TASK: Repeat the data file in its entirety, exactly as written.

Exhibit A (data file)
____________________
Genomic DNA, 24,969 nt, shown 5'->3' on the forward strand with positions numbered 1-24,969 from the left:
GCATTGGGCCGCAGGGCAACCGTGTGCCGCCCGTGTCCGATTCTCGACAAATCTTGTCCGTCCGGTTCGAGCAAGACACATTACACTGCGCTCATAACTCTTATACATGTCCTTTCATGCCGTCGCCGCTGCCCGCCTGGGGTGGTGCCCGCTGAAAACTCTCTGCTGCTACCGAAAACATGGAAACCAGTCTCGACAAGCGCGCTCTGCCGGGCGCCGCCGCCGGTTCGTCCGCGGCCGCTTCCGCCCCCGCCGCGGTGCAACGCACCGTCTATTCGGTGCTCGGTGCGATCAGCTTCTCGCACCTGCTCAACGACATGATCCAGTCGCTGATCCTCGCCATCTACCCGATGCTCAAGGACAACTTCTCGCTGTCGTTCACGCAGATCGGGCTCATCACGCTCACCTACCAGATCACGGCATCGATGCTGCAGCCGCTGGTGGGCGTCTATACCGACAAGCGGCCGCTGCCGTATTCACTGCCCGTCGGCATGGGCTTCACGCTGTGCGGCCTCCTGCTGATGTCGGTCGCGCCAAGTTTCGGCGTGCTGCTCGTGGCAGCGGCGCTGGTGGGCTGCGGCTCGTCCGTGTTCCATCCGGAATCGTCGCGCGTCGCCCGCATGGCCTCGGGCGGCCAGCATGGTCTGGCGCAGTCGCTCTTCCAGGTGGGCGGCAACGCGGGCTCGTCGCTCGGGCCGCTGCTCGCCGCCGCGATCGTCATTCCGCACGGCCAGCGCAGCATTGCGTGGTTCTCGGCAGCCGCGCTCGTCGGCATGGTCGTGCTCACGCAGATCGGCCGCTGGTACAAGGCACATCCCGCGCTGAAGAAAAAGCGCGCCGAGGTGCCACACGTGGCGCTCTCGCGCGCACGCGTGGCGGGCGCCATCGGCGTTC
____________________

Genomic DNA, 24,969 nt, shown 5'->3' on the forward strand with positions numbered 1-24,969 from the left:
GCATTGGGCCGCAGGGCAACCGTGTGCCGCCCGTGTCCGATTCTCGACAAATCTTGTCCGTCCGGTTCGAGCAAGACACATTACACTGCGCTCATAACTCTTATACATGTCCTTTCATGCCGTCGCCGCTGCCCGCCTGGGGTGGTGCCCGCTGAAAACTCTCTGCTGCTACCGAAAACATGGAAACCAGTCTCGACAAGCGCGCTCTGCCGGGCGCCGCCGCCGGTTCGTCCGCGGCCGCTTCCGCCCCCGCCGCGGTGCAACGCACCGTCTATTCGGTGCTCGGTGCGATCAGCTTCTCGCACCTGCTCAACGACATGATCCAGTCGCTGATCCTCGCCATCTACCCGATGCTCAAGGACAACTTCTCGCTGTCGTTCACGCAGATCGGGCTCATCACGCTCACCTACCAGATCACGGCATCGATGCTGCAGCCGCTGGTGGGCGTCTATACCGACAAGCGGCCGCTGCCGTATTCACTGCCCGTCGGCATGGGCTTCACGCTGTGCGGCCTCCTGCTGATGTCGGTCGCGCCAAGTTTCGGCGTGCTGCTCGTGGCAGCGGCGCTGGTGGGCTGCGGCTCGTCCGTGTTCCATCCGGAATCGTCGCGCGTCGCCCGCATGGCCTCGGGCGGCCAGCATGGTCTGGCGCAGTCGCTCTTCCAGGTGGGCGGCAACGCGGGCTCGTCGCTCGGGCCGCTGCTCGCCGCCGCGATCGTCATTCCGCACGGCCAGCGCAGCATTGCGTGGTTCTCGGCAGCCGCGCTCGTCGGCATGGTCGTGCTCACGCAGATCGGCCGCTGGTACAAGGCACATCCCGCGCTGAAGAAAAAGCGCGCCGAGGTGCCACACGTGGCGCTCTCGCGCGCACGCGTGGCGGGCGCCATCGGCGTTC